There was a hugeness to this series—a sense, as with the daily news, that anything could happen and reality could pivot in an instant. A record twenty-five home runs were hit over those seven games, many of which either tied or reversed a lead. Astros star George Springer had a dismal ALCS performance against the Yankees, then struck out four times in Game 1 against the Dodgers, but starting in Game 2 he emerged as a titan, tying the record for most-ever home runs in a World Series and eventually winning the series MVP. Clayton Kershaw’s October heartbreak has long been the only moderately pitiable thing about him, but he had two incredible starts and four scoreless relief innings against the Astros. His reliably unhittable teammate Kenley Jansen, however, suffered a few scuffs to his armor by surrendering leads in Games 2 and 5.

This is America in 2017, so we had racial scandal, too, in the form of Yuri Gurriel’s horrible slant-eyed gesture mocking Yu Darvish. We had on- and off-field drama, including two extra-inning games, one of which went more than five hours, and allegations of a juiced ball. At least two players reported blackouts-from-joy, out-of-body experiences where sheer hysteria erased their memories. This is a nuttier, more fevered version of America’s pastime, a perfect fit for a summer in which multiple cities drowned simultaneously, Republicans repeatedly attempted to strip health care from millions, northern California incinerated, Las Vegas was turned into a nightmarish shooting range, and Puerto Rico nearly collapsed. Right on schedule, Robert Mueller announced his first indictments the day after Game 5, the craziest of the series.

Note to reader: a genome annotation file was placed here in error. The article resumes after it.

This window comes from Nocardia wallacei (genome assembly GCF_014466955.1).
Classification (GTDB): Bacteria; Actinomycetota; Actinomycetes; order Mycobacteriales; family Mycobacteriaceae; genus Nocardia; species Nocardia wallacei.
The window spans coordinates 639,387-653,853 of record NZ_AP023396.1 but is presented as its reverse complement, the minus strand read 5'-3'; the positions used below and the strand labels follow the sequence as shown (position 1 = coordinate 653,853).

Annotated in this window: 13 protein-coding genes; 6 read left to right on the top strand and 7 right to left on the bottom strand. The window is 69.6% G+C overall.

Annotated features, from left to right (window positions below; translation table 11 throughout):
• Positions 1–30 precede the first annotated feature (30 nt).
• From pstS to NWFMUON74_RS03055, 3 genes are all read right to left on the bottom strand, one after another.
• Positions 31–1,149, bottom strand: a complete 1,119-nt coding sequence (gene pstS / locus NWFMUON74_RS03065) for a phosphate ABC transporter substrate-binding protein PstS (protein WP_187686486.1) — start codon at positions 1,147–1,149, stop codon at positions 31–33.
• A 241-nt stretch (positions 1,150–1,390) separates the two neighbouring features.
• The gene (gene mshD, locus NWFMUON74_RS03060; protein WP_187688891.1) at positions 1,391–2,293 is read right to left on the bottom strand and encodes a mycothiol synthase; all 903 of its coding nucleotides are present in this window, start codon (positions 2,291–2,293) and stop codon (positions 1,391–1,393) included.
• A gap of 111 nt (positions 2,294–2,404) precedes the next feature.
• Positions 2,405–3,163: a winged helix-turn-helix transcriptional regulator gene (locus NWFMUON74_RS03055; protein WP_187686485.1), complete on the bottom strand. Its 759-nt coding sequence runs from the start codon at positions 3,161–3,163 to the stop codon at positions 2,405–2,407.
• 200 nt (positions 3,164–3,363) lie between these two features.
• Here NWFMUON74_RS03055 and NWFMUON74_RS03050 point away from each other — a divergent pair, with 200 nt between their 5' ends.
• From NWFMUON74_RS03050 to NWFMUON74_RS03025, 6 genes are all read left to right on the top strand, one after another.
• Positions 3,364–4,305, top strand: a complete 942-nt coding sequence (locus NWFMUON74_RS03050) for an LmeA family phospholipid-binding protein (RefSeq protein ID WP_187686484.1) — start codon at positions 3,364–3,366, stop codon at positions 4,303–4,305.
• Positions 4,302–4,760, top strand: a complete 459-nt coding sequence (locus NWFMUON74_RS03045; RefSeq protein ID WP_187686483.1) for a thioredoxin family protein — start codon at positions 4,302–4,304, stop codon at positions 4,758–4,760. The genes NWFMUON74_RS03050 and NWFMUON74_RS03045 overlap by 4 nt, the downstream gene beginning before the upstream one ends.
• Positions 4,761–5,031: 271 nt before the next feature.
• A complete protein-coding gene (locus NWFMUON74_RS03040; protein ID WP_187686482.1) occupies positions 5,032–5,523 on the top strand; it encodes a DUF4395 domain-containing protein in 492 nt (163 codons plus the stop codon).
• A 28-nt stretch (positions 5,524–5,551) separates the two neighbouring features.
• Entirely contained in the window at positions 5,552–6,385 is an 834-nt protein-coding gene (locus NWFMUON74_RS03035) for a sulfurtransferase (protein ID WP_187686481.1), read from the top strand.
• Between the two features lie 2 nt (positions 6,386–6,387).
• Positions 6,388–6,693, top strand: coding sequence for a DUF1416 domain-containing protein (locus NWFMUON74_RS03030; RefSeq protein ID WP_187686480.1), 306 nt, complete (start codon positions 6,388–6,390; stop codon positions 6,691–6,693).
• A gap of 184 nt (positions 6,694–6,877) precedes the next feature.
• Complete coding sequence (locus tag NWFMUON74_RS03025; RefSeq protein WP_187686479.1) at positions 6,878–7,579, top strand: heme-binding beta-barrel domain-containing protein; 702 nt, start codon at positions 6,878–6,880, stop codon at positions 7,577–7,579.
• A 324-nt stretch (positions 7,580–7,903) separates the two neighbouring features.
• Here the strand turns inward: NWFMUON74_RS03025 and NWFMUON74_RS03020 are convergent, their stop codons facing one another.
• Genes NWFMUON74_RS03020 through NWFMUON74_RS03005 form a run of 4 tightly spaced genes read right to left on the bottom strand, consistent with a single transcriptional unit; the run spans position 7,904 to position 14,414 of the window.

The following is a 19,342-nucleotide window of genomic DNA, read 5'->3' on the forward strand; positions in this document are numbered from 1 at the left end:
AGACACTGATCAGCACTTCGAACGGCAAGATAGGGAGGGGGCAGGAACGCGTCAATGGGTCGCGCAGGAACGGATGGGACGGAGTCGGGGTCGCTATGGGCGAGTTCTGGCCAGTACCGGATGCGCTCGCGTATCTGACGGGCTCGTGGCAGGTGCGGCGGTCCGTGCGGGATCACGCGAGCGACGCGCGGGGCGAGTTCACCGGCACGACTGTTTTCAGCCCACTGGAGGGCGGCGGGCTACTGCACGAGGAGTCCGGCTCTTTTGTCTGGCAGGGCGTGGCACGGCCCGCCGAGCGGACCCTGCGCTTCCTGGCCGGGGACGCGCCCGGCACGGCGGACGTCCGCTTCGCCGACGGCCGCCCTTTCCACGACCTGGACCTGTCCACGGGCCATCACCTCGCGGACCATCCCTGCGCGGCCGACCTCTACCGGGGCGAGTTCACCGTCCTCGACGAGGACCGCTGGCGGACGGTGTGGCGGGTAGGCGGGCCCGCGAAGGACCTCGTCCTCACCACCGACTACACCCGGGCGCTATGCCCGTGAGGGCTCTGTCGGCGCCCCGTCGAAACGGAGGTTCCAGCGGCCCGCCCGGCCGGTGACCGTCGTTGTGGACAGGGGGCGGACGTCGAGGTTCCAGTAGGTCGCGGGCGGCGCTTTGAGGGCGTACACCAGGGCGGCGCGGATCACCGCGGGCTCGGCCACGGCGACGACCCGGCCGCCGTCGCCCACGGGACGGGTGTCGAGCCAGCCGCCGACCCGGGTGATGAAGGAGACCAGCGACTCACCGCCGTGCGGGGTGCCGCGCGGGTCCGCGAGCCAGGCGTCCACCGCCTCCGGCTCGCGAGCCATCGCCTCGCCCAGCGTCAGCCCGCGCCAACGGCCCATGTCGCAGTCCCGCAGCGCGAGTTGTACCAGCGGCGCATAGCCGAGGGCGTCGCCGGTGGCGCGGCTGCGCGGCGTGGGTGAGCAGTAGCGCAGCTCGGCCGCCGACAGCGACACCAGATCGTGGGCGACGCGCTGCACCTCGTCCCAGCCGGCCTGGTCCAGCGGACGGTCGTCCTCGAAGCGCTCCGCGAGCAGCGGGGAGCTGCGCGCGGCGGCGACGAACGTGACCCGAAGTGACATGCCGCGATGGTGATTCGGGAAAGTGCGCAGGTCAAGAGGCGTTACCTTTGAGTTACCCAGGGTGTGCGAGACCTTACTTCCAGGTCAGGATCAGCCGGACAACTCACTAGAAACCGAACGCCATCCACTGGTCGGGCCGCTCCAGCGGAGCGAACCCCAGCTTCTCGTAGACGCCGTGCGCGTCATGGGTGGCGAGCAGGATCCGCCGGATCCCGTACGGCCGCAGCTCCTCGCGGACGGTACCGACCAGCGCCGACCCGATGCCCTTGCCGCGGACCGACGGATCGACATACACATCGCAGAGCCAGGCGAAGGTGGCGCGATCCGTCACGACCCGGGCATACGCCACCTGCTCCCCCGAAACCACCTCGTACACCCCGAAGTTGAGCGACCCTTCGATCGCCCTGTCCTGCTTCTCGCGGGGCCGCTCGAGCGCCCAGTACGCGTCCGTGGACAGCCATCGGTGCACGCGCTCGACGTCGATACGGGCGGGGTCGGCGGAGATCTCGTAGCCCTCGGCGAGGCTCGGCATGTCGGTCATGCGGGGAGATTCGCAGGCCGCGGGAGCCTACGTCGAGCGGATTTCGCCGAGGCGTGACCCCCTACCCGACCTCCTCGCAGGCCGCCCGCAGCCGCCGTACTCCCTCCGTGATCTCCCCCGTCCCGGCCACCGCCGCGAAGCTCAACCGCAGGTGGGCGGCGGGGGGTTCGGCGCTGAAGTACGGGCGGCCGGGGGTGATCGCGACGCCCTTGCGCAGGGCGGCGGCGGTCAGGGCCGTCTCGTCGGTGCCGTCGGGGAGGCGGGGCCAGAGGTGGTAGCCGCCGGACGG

I thought baseball would become political in 2017, but it only absorbed the frazzled, babbling-lunatic tenor of the country at large. If anything, this gives me more hope for the game’s future. The sport and MLB feel alive to the world. Baseball is in flux right now like everything else; the last three World Series have vanquished decades-long championship droughts, and would have done so even if the losers had won. The number of foreign-born players continues to grow each year, and the conventional knowledge about how to win a game or construct a team is seemingly revised after every season. For now, baseball is an exciting yin to society’s yang, proof that the unprecedented doesn’t have to be nauseating.


But let’s not get too rosy-eyed. The day after Game 7, two renowned New York-based media entities, DNAinfo and Gothamist, were unceremoniously shuttered by their owner, Joe Ricketts. The decision followed the writers’ vote to unionize, and a spokeswoman for ownership made it clear that the two events were related: “The decision by the editorial team to unionize is simply another competitive obstacle making it harder for the business to be financially successful.”

Funny thing, that. Because Ricketts owns another business, the Chicago Cubs, that has been wildly profitable of late despite its players being union members. If anything worries me about baseball and the game’s role in our culture, it’s the sheer profitability of it, and the narrow ways those profits are shared. It was heartwarming that the Astros’ owner Jim Crane, a billionaire shipping magnate, led the club’s $4 million investment in Houston’s post-Harvey recovery, but that was a crisis response. In terms of everyday economic implications, baseball teams are primarily a risk-free investment for the old businessmen who buy them.

As the GOP continues with a donor-demanded tax plan that would gut our remaining safety net and widen our already untenable wealth gap, it is hard to stay too excited about a league where failed fools like Jeffrey Loria can infinitely profit off their mismanaged teams and successful ones like Joe Ricketts can dissolve multiple newsrooms with a single memo. I don’t expect baseball will ever reckon outright with our Gilded Age income inequality, but if 2017 is any indication, the effects of that inequality will somehow make themselves felt in the game nevertheless.